CHICAGO - After a whirlwind three-month legislative session, Indiana lawmakers Friday approved sweeping property tax reform legislation that will reduce residential property taxes by 25%, require referendums on local borrowing plans, and raise the state sales tax.
Property tax revenue will decrease by roughly $1 billion annually through a series of so-called circuit-breaker property tax caps, which cap a homeowner's property tax bill at no more than 1.5% of the assessed value of the house and 1% after 2010; rental property bills at 2.5% and 2% after 2010; and commercial bills at 3.5% and 3% after 2010.
To replace the loss in state revenue, Indiana will raise its sales tax beginning in April to 7% from 6% - generating an estimated $620 million in 2008 - and impose new casino licensing fees at the state's two horse tracks, estimated to raise $250 million this year.
Lawmakers also approved legislation that allows governments to raise local option income taxes by up to 1.25% to compensate for lost revenue.
Beginning in April, voter referendums will be required on local government bond projects that cost at least $12 million or 1% of the district's assessed value, as well as for high school projects that cost $20 million or more, and elementary and middle school projects that cost $10 million or more. The current petition-and-remonstrance process would remain in place for less expensive projects.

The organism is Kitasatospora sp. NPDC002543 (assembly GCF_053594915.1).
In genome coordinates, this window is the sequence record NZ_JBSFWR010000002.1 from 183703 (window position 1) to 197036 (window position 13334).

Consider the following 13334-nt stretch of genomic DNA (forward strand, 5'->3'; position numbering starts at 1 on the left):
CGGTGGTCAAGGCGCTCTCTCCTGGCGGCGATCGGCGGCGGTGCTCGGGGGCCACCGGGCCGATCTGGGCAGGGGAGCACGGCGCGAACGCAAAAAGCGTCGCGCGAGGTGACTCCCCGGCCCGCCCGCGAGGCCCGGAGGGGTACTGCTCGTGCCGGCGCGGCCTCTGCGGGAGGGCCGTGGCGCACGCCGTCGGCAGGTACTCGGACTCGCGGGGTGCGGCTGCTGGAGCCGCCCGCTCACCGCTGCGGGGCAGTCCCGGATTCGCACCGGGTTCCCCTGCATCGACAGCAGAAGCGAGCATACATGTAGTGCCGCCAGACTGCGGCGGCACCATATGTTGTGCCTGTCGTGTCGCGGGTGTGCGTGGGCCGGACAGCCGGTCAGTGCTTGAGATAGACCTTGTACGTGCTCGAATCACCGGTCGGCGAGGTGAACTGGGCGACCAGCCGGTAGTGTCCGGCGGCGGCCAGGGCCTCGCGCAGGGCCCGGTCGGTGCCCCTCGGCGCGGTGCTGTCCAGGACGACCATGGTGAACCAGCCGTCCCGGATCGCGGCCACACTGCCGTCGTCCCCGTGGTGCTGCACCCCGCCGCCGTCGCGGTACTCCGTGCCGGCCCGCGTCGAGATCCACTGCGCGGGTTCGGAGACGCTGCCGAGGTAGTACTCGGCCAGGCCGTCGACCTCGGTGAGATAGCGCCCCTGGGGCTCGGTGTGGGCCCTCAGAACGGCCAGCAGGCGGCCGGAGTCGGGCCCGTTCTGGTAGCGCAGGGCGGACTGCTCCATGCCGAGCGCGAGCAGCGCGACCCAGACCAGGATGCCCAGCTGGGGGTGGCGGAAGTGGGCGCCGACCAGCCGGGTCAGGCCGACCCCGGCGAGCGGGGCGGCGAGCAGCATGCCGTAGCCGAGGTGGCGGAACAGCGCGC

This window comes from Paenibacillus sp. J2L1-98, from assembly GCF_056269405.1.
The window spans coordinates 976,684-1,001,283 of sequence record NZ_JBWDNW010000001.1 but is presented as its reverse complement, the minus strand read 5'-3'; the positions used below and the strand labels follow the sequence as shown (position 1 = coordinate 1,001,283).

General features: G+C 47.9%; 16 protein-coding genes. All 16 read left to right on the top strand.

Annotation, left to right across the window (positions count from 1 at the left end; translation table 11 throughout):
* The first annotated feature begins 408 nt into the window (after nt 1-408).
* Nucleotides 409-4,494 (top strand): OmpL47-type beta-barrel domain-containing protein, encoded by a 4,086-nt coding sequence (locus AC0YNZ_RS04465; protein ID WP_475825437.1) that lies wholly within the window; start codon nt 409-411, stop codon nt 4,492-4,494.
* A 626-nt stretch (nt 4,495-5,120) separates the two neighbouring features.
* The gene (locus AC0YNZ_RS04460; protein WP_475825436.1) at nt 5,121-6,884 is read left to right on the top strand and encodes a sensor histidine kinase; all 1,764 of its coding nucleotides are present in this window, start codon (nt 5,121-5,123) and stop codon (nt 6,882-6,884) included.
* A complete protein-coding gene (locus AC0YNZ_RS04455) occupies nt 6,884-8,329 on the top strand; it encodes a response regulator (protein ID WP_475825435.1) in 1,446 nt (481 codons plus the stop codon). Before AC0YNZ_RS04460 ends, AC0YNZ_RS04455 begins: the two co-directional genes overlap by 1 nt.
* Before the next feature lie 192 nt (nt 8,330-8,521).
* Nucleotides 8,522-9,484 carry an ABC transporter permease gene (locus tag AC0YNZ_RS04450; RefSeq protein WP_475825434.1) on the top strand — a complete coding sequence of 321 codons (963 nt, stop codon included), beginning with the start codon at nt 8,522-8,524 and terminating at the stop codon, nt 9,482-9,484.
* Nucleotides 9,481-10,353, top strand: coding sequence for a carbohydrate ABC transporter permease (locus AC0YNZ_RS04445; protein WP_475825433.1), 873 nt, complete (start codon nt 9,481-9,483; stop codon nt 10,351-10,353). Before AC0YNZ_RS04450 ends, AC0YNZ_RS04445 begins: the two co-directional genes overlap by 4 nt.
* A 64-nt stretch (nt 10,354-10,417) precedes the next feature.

At a series of public hearings, local government and school officials warned lawmakers that the property tax plan would mean big revenue losses and that some much-needed local spending would be unable to go forward under the new law.
The final legislation included extra relief for two particularly cash-strapped counties by excluding those counties' debt service from the property tax caps.
As of Friday Gov. Mitch Daniels had not commented on the measure, but was widely expected to sign it, as it adhered largely to his original proposals.